The write stuff: retired U professor living his dream

Working under the pseudonym M.D. Lake, retired professor of Scandinavian literature Allen Simpson has been hard at work over the past decade, writing mystery novels loosely based on the University and some of its employees.

Simpson published 10 mystery novels during the 1990s, all implicitly involving the University, along with heroine Peggy O’Neill.

Simpson said he started studying Scandinavian literature after migrating to Minnesota from California on the heels of a beautiful, young Norwegian girl.

Hoping to impress her, he began learning the names of Norwegian authors so she would grow fond of him.

Although they never fell in love, Simpson did fall in love with Minnesota and Scandinavian literature – two loves that remain with him today.

“I fell in love with the place the first year I was here,” Simpson said. “I’m still in love with the place.”

Simpson earned his bachelor’s degree in Scandinavian literature from the University, returned to California to earn his master’s degree and doctorate from the University of California-Berkeley, and then returned to Minnesota permanently.

“California is a great place to visit, but I wouldn’t want to live there,” Simpson said. “Just like Minnesota is a great place to live, but I wouldn’t want to visit.”

Simpson taught Scandinavian literature at the University for 27 years before retiring early to pursue the career he had wanted all along – writing.

“I always wanted to be a writer,” Simpson said. “I didn’t have the guts to just strike out and become a writer. I didn’t have the do or die, ‘I am going to starve to death or make it’ (attitude). It’s too bad – sometimes I wish I had.”

Without the guts to become a professional writer, Simpson became a professor.

But it was the University that inspired him to turn his hobby of reading mystery novels into a career of writing them.

At 59, the University offered him the option of early retirement, a year’s pay and full health benefits until 65.

Although he knew little about writing a novel, he chose to write what he did know about: being a professor.

“Write about what you know,” Simpson said. “When you’ve taught at the University as long as I have, you are not fit for real life. You need to do research on how to cross the street.”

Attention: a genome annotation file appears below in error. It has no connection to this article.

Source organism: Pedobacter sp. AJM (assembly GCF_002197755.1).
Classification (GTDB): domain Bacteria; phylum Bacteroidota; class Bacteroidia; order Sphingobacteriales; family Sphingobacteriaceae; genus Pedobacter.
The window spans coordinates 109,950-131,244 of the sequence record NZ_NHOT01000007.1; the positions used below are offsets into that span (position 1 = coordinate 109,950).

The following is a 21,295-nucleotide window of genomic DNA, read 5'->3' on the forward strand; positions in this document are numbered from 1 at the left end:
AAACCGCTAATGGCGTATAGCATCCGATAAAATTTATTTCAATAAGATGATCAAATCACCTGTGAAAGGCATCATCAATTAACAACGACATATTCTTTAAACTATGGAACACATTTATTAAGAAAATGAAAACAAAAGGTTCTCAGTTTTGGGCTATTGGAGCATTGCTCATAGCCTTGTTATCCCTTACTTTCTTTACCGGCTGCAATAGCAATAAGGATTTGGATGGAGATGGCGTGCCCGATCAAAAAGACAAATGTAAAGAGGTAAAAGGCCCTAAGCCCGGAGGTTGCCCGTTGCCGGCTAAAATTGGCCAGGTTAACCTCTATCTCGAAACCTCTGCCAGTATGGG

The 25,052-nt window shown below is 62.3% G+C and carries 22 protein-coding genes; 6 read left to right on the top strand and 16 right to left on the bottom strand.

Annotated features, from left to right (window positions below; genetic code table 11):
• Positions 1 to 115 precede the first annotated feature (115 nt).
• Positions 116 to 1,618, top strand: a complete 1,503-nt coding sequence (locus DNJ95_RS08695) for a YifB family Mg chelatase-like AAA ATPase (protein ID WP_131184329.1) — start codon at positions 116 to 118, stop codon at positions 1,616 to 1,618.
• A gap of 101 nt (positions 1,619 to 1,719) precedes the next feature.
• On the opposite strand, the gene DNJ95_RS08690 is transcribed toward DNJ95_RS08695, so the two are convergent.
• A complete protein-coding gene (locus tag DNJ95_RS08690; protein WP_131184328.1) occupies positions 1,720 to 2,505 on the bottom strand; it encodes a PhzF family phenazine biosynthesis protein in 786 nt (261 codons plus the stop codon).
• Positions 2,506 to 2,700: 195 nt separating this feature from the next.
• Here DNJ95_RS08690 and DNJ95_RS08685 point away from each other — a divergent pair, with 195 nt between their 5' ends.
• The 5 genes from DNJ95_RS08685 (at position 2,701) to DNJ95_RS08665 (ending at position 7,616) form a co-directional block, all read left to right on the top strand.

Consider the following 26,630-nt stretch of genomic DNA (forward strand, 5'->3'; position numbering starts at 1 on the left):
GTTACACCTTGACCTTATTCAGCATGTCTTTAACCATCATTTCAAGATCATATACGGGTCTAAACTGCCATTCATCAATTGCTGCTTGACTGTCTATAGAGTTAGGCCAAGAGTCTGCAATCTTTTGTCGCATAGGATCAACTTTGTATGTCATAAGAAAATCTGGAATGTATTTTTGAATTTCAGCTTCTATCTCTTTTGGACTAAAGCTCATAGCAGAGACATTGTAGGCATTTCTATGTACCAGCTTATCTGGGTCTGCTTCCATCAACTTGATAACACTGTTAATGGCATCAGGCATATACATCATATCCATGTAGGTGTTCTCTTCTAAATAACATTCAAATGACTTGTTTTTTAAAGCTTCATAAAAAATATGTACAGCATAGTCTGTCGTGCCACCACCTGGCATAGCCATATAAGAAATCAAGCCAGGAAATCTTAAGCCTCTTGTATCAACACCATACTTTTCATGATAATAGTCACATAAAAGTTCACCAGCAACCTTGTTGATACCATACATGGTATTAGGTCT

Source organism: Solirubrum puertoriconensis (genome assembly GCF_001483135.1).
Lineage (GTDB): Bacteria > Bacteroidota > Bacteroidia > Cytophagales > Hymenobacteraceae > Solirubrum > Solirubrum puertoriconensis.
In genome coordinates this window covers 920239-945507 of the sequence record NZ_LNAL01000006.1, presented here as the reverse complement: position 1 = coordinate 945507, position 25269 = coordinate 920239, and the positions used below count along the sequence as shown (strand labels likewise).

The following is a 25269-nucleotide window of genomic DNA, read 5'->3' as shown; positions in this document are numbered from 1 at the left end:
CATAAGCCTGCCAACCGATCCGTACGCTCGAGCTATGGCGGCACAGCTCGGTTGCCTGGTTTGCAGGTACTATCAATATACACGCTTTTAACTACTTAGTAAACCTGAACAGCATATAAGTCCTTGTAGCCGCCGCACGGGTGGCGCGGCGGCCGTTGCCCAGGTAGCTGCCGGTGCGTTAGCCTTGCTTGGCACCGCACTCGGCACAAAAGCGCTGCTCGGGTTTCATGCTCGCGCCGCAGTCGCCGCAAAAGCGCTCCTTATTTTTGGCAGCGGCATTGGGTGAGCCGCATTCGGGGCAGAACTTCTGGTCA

With the University as the location, Simpson said, the crime stories came naturally.

“Something happened at the University that made me want to kill some guy, a faculty member, and I realized I wouldn’t get away with it, so I thought I better do it in fiction. So I went out to write a mystery where this guy gets what is coming.”

Simpson’s mystery series features female police officer O’Neill, who investigates murders. Like many of the characters, O’Neill is based on an actual campus cop named Regan Metcalf, who is now retired.

To research the role of O’Neill, Simpson rode along with Metcalf on her night shift.

Metcalf, however, was one of the only people who knew Simpson was loosely basing characters on them.

“The funny thing is, nobody ever recognizes themselves,” Simpson said. “In a couple of them, I ran some personal errands.”

At his editor’s request, Simpson took on a pen name to increase sales.

“Women don’t want to read a novel in the first-person female written by a man,” Simpson said.

The pseudonym M.D. Lake came to Simpson when he was walking on the shores of Medicine Lake and is based on the lake’s name.

These days, Simpson is working on something new: a nonmystery novel.

“It’s time for me to write a novel that doesn’t have a corpse in it,” he said.

His latest novel, with the working title of either “Bad Poets” or “Born Survivors,” was inspired by a Salmon Rushdie quote.

“The novel is about bad poets that are born survivors,” Simpson said.

Although Simpson has been working on his newest work for almost three years, he said he is nearing the end.

In addition to his novels, Simpson has also published short stories in an annual mystery anthology called “Malice Domestic.” His most recent work appears in volume 10.